Jul 24, 2016 News
The Tourism Industry can be the access point where youths along the Guyana-Brazil frontier are able to positively contribute to their economy by acquiring bilingual skills.
This was the view of Vice Consul of Brazil to Guyana, Lisa Marie Dos Reis, at a recent tourism networking conference organised by the Visit Rupununi (VR) initiative in Boa Vista, Brazil.
In the diplomat’s address at the conference she stated that it was important for Guyanese and Brazilians to learn the language of the other’s country, English and Portuguese respectively, in order for regional cooperation to continue.
“We have to speak English and our neighbours must learn Portuguese,” said Dos Reis. She specifically referred to developing language programmes in the Region Nine Municipality of Lethem. The recently declared town has always had a close relationship with Brazil as many citizens on both sides utilise it as a Port of Entry into Guyana.
As such, the Brazilian diplomat noted that setting up a language programme that teaches Portuguese to persons in the region would effectively contribute to development efforts in the region, particularly in the tourism sector.
Moreover, Dos Reis shared an informal proposal from Brazil to explore opportunities in developing a language training programme in Lethem similar to those offered at the Guyana-Brazil Cultural Centre in Georgetown. She added that officials from both Guyana and Brazil have met to speak on such an initiative already.
However, the Vice Consul said that support needs to come not only from government officials but from the citizens of the region whose lives will be directly affected by such programmes. She recommended that improving language skills on both sides will have the added benefit of assisting youth in starting their professional lives.
“We have a large number of adolescents on both sides. Let’s make these youngsters have a first profession. It might not be for life. But it may be for a beginning. If they learn English and Portuguese enough to work it would be a big step in their lives,” said Dos Reis.
The diplomat acknowledged the “difficult times” Guyana and Brazil are experiencing. Currently, Brazil is preparing to host the 2016 Summer Olympic come August in Rio de Janeiro. Press surrounding the event has been less than favourable given the health risks of the Zika virus, government corruption scandals and police protests in the host city.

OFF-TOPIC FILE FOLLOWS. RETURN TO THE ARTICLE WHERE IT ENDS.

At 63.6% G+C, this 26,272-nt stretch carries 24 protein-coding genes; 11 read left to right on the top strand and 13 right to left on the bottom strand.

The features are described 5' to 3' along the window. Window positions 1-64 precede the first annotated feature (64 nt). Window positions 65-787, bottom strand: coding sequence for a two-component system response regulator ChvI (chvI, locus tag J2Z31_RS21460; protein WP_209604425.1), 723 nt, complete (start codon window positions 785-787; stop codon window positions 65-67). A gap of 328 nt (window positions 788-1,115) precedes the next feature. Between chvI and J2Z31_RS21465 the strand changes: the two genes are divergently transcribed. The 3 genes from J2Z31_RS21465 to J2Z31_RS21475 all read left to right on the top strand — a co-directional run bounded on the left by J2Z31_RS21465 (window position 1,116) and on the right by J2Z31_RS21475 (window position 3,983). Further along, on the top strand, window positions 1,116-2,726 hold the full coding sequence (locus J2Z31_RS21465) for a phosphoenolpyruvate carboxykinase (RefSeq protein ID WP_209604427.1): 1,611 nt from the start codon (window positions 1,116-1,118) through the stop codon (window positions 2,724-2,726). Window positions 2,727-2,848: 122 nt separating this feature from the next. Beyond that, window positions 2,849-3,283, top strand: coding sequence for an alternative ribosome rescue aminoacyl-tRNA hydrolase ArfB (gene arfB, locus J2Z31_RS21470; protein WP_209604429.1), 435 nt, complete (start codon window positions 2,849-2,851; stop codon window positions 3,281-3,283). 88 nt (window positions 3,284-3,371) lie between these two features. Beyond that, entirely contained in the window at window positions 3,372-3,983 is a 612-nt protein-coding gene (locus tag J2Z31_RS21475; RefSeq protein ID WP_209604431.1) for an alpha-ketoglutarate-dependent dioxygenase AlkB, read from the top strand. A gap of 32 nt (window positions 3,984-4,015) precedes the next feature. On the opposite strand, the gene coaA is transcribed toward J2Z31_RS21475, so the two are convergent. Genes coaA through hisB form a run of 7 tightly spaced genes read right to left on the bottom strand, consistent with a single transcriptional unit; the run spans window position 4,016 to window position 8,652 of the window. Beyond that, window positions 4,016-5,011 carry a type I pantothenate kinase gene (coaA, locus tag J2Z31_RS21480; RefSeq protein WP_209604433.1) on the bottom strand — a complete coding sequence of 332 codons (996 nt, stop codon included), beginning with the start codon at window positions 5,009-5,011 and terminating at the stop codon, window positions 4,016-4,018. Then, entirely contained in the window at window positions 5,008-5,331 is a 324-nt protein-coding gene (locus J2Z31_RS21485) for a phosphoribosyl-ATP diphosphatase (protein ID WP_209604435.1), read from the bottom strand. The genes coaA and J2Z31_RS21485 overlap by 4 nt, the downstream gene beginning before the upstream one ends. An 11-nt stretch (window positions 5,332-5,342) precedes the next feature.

However, she said that Brazil and Guyana remain hopeful in spite of such difficulties. Dos Reis added that instead of halting cooperation, both countries must continue to work together for the benefit of the countries’ youth.
Adding to the message of continued regional cooperation was Secretary of Planning and Development in Roraima, Alexandre Henklain. He said that on a recent trip to Guyana he was impressed with the enthusiasm with which the Guyanese Government is working on development projects between Lethem and Brazil.
Henklain stated that his country views the tourism industry as an opportunity to expand the collaborative efforts of both counties. Thus the industry will contribute to the continued development of the Rupununi-Roraima.
“Our motivation is to work together with the tourist trade at the Guyana border and to work jointly in planning development based on tourism on the borders between Roraima and Guyana,” said the Brazilian official.
He added that relations between the countries will improve as consultations on the construction of the Lethem-Linden road continue.
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